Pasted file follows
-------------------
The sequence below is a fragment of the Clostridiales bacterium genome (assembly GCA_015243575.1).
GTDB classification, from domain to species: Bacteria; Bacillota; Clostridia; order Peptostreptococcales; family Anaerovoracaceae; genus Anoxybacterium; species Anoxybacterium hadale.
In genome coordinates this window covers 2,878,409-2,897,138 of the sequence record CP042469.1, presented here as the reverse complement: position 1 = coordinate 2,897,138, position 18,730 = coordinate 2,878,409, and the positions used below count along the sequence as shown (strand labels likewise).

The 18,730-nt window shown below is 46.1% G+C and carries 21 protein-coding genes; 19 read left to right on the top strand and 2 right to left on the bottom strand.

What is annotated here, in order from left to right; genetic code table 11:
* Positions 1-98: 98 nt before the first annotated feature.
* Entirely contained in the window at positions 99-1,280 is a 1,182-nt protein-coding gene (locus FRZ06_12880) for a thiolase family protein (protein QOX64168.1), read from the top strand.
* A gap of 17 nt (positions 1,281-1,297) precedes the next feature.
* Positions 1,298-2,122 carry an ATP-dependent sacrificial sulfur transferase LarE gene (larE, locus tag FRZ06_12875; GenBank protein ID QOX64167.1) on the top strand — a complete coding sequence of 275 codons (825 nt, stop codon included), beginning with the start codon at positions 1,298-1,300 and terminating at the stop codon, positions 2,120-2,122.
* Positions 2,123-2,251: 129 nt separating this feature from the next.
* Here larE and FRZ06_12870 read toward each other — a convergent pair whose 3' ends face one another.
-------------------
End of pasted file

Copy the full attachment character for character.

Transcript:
The sequence below is a fragment of the Clostridiales bacterium genome (assembly GCA_015243575.1).
GTDB classification, from domain to species: Bacteria; Bacillota; Clostridia; order Peptostreptococcales; family Anaerovoracaceae; genus Anoxybacterium; species Anoxybacterium hadale.
In genome coordinates this window covers 2,878,409-2,897,138 of the sequence record CP042469.1, presented here as the reverse complement: position 1 = coordinate 2,897,138, position 18,730 = coordinate 2,878,409, and the positions used below count along the sequence as shown (strand labels likewise).

The 18,730-nt window shown below is 46.1% G+C and carries 21 protein-coding genes; 19 read left to right on the top strand and 2 right to left on the bottom strand.

What is annotated here, in order from left to right; genetic code table 11:
* Positions 1-98: 98 nt before the first annotated feature.
* Entirely contained in the window at positions 99-1,280 is a 1,182-nt protein-coding gene (locus FRZ06_12880) for a thiolase family protein (protein QOX64168.1), read from the top strand.
* A gap of 17 nt (positions 1,281-1,297) precedes the next feature.
* Positions 1,298-2,122 carry an ATP-dependent sacrificial sulfur transferase LarE gene (larE, locus tag FRZ06_12875; GenBank protein ID QOX64167.1) on the top strand — a complete coding sequence of 275 codons (825 nt, stop codon included), beginning with the start codon at positions 1,298-1,300 and terminating at the stop codon, positions 2,120-2,122.
* Positions 2,123-2,251: 129 nt separating this feature from the next.
* Here larE and FRZ06_12870 read toward each other — a convergent pair whose 3' ends face one another.